Adding battery backup to a grid-tie solar power system via AC coupling (as opposed to DC coupling) means adding a new hybrid inverter, which takes over as the interface between your solar system and the grid. This allows either grid power or your solar power to charge your batteries (whichever is available), or even a generator in the case of an inverter with two AC inputs. When the grid goes down, the new inverter automatically disconnects your system from the grid and uses your solar or battery bank to power your critical loads - essentially operating as a code-compliant off-grid solar system.
The primary advantages of AC coupling vs DC coupling for battery backup are that you do not need to add a charge controller to the system, and all of your DC wiring can stay as is.
The primary disadvantage of AC coupling vs DC coupling is that battery charging is not as efficient, meaning your new inverter and/or battery bank will need to be a bit oversized compared to your actual power needs.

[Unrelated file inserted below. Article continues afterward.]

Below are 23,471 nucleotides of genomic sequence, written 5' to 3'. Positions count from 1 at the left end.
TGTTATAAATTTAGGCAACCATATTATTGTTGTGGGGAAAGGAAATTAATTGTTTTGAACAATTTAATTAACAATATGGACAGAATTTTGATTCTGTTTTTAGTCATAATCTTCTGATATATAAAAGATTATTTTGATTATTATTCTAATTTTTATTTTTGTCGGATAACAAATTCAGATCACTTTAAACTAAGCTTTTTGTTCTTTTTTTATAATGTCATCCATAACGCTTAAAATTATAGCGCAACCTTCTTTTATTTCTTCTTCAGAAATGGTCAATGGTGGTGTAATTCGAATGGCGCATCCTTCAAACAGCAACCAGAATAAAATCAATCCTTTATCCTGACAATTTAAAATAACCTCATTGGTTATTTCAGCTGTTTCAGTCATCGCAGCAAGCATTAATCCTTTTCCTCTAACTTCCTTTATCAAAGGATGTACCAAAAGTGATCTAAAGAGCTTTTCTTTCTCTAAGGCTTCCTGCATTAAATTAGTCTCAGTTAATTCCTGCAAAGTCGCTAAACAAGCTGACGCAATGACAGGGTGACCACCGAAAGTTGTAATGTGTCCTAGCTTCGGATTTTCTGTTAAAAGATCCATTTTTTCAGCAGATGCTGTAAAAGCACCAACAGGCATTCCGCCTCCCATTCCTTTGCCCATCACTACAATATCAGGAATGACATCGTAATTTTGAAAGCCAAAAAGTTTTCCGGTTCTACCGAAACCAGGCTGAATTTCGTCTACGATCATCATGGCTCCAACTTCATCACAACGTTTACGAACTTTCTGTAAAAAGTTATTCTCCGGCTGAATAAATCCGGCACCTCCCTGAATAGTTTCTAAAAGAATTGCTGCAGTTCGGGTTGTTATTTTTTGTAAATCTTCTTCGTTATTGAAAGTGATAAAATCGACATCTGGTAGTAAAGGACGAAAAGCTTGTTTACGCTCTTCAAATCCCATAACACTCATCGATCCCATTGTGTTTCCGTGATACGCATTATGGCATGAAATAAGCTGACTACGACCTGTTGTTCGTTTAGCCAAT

Amy Beaudet explains AC coupling in detail in this video.
AC coupling is almost always preferable to DC coupling for systems using microinverters or optimzers (like SolarEdge).
The AC coupling solutions below range from labor-intensive (like our MidNite kit, which includes neither the battery-based inverter nor the batteries) to plug-and-play (like the SimpliPhi AccESS units, which include everything pre-wired together in an enclosure). If you're unsure about how to best add battery backup to your grid-tie solar system, give our techs a call at 800-919-2400.